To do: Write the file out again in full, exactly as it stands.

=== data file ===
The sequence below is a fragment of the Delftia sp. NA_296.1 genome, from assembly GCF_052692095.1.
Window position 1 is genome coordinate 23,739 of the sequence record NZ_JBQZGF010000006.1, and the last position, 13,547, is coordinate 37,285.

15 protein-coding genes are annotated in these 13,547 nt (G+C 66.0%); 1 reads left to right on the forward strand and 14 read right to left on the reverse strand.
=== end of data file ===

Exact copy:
The sequence below is a fragment of the Delftia sp. NA_296.1 genome, from assembly GCF_052692095.1.
Window position 1 is genome coordinate 23,739 of the sequence record NZ_JBQZGF010000006.1, and the last position, 13,547, is coordinate 37,285.

15 protein-coding genes are annotated in these 13,547 nt (G+C 66.0%); 1 reads left to right on the forward strand and 14 read right to left on the reverse strand.